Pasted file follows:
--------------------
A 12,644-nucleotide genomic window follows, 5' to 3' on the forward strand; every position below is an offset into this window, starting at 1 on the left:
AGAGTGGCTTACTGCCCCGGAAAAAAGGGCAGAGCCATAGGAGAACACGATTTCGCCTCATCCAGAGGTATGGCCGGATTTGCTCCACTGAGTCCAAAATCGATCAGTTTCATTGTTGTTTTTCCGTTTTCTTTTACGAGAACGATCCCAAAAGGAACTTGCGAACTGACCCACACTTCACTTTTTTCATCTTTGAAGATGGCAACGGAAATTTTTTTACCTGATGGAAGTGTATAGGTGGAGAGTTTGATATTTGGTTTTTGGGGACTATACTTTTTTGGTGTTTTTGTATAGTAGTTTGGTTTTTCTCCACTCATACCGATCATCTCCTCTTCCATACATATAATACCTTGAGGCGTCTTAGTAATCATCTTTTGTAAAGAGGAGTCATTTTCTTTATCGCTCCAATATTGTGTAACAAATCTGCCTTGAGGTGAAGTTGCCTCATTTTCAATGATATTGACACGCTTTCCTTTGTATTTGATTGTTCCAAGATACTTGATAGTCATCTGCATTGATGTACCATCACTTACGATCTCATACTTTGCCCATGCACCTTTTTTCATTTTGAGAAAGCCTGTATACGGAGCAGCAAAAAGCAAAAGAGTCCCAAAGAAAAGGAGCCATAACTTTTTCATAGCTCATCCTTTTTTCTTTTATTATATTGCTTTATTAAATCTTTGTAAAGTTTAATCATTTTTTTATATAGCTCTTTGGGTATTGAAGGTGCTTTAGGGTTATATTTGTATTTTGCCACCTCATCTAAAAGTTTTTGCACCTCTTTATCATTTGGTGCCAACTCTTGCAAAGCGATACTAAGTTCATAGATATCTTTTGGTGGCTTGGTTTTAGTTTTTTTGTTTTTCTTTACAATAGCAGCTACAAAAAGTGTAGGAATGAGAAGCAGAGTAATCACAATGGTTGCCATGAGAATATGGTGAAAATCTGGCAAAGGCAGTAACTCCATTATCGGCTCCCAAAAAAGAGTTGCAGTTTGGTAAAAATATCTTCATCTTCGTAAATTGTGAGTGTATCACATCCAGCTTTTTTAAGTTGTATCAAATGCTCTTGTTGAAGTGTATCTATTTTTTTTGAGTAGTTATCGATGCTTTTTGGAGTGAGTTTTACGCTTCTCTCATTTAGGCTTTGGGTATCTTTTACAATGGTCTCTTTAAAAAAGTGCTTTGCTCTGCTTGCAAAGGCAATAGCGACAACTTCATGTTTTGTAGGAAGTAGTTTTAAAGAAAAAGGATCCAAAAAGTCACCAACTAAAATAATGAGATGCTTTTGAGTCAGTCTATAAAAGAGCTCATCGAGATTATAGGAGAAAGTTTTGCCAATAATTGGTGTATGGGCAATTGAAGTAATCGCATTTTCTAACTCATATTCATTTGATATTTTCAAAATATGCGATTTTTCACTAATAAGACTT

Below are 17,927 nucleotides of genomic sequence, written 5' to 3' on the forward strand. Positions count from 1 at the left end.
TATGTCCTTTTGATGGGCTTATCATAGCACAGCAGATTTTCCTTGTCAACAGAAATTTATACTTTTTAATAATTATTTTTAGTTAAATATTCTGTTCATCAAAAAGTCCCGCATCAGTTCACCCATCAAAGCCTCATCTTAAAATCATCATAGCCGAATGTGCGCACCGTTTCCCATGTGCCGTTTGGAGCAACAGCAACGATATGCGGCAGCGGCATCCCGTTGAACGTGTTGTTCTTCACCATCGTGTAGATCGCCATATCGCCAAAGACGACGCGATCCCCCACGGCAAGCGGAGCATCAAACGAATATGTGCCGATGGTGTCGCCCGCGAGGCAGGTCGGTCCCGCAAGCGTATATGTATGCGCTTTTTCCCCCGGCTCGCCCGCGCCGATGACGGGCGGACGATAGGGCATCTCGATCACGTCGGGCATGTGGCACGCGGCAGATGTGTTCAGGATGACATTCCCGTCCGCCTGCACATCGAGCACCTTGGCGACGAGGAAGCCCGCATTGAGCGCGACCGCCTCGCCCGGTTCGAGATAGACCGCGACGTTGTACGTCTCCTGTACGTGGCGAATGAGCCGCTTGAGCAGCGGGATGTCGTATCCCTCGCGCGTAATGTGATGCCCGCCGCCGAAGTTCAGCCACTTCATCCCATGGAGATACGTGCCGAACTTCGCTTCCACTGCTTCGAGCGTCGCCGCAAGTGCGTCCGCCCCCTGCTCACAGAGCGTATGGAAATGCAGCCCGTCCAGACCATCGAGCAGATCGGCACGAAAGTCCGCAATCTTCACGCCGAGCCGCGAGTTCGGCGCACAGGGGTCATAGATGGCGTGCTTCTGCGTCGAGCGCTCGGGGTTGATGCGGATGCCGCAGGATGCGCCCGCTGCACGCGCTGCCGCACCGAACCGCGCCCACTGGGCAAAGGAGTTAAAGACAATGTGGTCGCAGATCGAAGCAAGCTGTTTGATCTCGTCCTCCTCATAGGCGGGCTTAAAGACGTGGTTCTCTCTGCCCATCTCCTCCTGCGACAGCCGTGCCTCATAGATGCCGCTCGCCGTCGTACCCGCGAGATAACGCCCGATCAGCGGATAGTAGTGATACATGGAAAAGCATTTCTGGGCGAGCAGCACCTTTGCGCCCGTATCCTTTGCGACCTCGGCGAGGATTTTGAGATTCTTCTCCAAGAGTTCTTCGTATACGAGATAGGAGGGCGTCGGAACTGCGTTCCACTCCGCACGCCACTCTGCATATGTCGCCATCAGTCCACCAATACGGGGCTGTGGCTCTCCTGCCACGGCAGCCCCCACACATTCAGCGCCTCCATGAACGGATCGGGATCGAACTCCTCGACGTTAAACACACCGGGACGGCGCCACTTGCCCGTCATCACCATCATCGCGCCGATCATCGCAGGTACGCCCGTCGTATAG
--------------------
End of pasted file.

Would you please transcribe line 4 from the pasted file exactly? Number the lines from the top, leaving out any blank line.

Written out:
TATGTCCTTTTGATGGGCTTATCATAGCACAGCAGATTTTCCTTGTCAACAGAAATTTATACTTTTTAATAATTATTTTTAGTTAAATATTCTGTTCATCAAAAAGTCCCGCATCAGTTCACCCATCAAAGCCTCATCTTAAAATCATCATAGCCGAATGTGCGCACCGTTTCCCATGTGCCGTTTGGAGCAACAGCAACGATATGCGGCAGCGGCATCCCGTTGAACGTGTTGTTCTTCACCATCGTGTAGATCGCCATATCGCCAAAGACGACGCGATCCCCCACGGCAAGCGGAGCATCAAACGAATATGTGCCGATGGTGTCGCCCGCGAGGCAGGTCGGTCCCGCAAGCGTATATGTATGCGCTTTTTCCCCCGGCTCGCCCGCGCCGATGACGGGCGGACGATAGGGCATCTCGATCACGTCGGGCATGTGGCACGCGGCAGATGTGTTCAGGATGACATTCCCGTCCGCCTGCACATCGAGCACCTTGGCGACGAGGAAGCCCGCATTGAGCGCGACCGCCTCGCCCGGTTCGAGATAGACCGCGACGTTGTACGTCTCCTGTACGTGGCGAATGAGCCGCTTGAGCAGCGGGATGTCGTATCCCTCGCGCGTAATGTGATGCCCGCCGCCGAAGTTCAGCCACTTCATCCCATGGAGATACGTGCCGAACTTCGCTTCCACTGCTTCGAGCGTCGCCGCAAGTGCGTCCGCCCCCTGCTCACAGAGCGTATGGAAATGCAGCCCGTCCAGACCATCGAGCAGATCGGCACGAAAGTCCGCAATCTTCACGCCGAGCCGCGAGTTCGGCGCACAGGGGTCATAGATGGCGTGCTTCTGCGTCGAGCGCTCGGGGTTGATGCGGATGCCGCAGGATGCGCCCGCTGCACGCGCTGCCGCACCGAACCGCGCCCACTGGGCAAAGGAGTTAAAGACAATGTGGTCGCAGATCGAAGCAAGCTGTTTGATCTCGTCCTCCTCATAGGCGGGCTTAAAGACGTGGTTCTCTCTGCCCATCTCCTCCTGCGACAGCCGTGCCTCATAGATGCCGCTCGCCGTCGTACCCGCGAGATAACGCCCGATCAGCGGATAGTAGTGATACATGGAAAAGCATTTCTGGGCGAGCAGCACCTTTGCGCCCGTATCCTTTGCGACCTCGGCGAGGATTTTGAGATTCTTCTCCAAGAGTTCTTCGTATACGAGATAGGAGGGCGTCGGAACTGCGTTCCACTCCGCACGCCACTCTGCATATGTCGCCATCAGTCCACCAATACGGGGCTGTGGCTCTCCTGCCACGGCAGCCCCCACACATTCAGCGCCTCCATGAACGGATCGGGATCGAACTCCTCGACGTTAAACACACCGGGACGGCGCCACTTGCCCGTCATCACCATCATCGCGCCGATCATCGCAGGTACGCCCGTCGTATAG